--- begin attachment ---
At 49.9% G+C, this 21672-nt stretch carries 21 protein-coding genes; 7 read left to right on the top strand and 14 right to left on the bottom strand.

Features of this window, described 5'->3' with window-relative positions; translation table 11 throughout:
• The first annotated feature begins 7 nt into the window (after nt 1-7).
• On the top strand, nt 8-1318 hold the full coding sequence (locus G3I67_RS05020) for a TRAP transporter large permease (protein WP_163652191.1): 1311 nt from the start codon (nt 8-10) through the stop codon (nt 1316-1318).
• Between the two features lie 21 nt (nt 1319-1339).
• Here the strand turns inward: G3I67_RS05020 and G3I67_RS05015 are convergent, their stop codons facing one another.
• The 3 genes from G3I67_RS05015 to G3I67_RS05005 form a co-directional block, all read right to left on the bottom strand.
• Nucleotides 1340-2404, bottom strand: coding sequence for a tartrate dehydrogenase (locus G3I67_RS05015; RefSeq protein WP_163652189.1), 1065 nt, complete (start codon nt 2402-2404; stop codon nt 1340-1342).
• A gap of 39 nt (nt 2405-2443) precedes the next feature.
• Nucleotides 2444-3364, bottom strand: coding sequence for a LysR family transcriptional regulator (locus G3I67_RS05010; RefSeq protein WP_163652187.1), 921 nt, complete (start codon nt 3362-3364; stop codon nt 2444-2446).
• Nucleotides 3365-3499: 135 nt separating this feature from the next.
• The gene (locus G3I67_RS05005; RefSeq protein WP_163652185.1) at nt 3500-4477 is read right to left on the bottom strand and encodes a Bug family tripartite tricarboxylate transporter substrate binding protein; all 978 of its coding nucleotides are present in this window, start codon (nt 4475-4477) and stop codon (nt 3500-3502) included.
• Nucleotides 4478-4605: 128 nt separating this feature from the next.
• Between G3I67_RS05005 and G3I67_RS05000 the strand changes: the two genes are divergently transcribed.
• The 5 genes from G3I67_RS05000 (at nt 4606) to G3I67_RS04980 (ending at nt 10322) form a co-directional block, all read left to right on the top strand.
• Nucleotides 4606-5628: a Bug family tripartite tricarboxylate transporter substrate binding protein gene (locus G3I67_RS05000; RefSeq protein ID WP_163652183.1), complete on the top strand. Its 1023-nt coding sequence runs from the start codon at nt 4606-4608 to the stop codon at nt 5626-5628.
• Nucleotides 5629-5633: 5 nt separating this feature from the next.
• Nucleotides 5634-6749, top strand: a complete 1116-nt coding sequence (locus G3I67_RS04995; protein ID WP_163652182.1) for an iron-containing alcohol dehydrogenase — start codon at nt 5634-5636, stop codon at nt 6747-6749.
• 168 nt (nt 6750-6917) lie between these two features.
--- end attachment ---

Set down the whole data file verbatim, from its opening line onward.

At 49.9% G+C, this 21672-nt stretch carries 21 protein-coding genes; 7 read left to right on the top strand and 14 right to left on the bottom strand.

Features of this window, described 5'->3' with window-relative positions; translation table 11 throughout:
• The first annotated feature begins 7 nt into the window (after nt 1-7).
• On the top strand, nt 8-1318 hold the full coding sequence (locus G3I67_RS05020) for a TRAP transporter large permease (protein WP_163652191.1): 1311 nt from the start codon (nt 8-10) through the stop codon (nt 1316-1318).
• Between the two features lie 21 nt (nt 1319-1339).
• Here the strand turns inward: G3I67_RS05020 and G3I67_RS05015 are convergent, their stop codons facing one another.
• The 3 genes from G3I67_RS05015 to G3I67_RS05005 form a co-directional block, all read right to left on the bottom strand.
• Nucleotides 1340-2404, bottom strand: coding sequence for a tartrate dehydrogenase (locus G3I67_RS05015; RefSeq protein WP_163652189.1), 1065 nt, complete (start codon nt 2402-2404; stop codon nt 1340-1342).
• A gap of 39 nt (nt 2405-2443) precedes the next feature.
• Nucleotides 2444-3364, bottom strand: coding sequence for a LysR family transcriptional regulator (locus G3I67_RS05010; RefSeq protein WP_163652187.1), 921 nt, complete (start codon nt 3362-3364; stop codon nt 2444-2446).
• Nucleotides 3365-3499: 135 nt separating this feature from the next.
• The gene (locus G3I67_RS05005; RefSeq protein WP_163652185.1) at nt 3500-4477 is read right to left on the bottom strand and encodes a Bug family tripartite tricarboxylate transporter substrate binding protein; all 978 of its coding nucleotides are present in this window, start codon (nt 4475-4477) and stop codon (nt 3500-3502) included.
• Nucleotides 4478-4605: 128 nt separating this feature from the next.
• Between G3I67_RS05005 and G3I67_RS05000 the strand changes: the two genes are divergently transcribed.
• The 5 genes from G3I67_RS05000 (at nt 4606) to G3I67_RS04980 (ending at nt 10322) form a co-directional block, all read left to right on the top strand.
• Nucleotides 4606-5628: a Bug family tripartite tricarboxylate transporter substrate binding protein gene (locus G3I67_RS05000; RefSeq protein ID WP_163652183.1), complete on the top strand. Its 1023-nt coding sequence runs from the start codon at nt 4606-4608 to the stop codon at nt 5626-5628.
• Nucleotides 5629-5633: 5 nt separating this feature from the next.
• Nucleotides 5634-6749, top strand: a complete 1116-nt coding sequence (locus G3I67_RS04995; protein ID WP_163652182.1) for an iron-containing alcohol dehydrogenase — start codon at nt 5634-5636, stop codon at nt 6747-6749.
• 168 nt (nt 6750-6917) lie between these two features.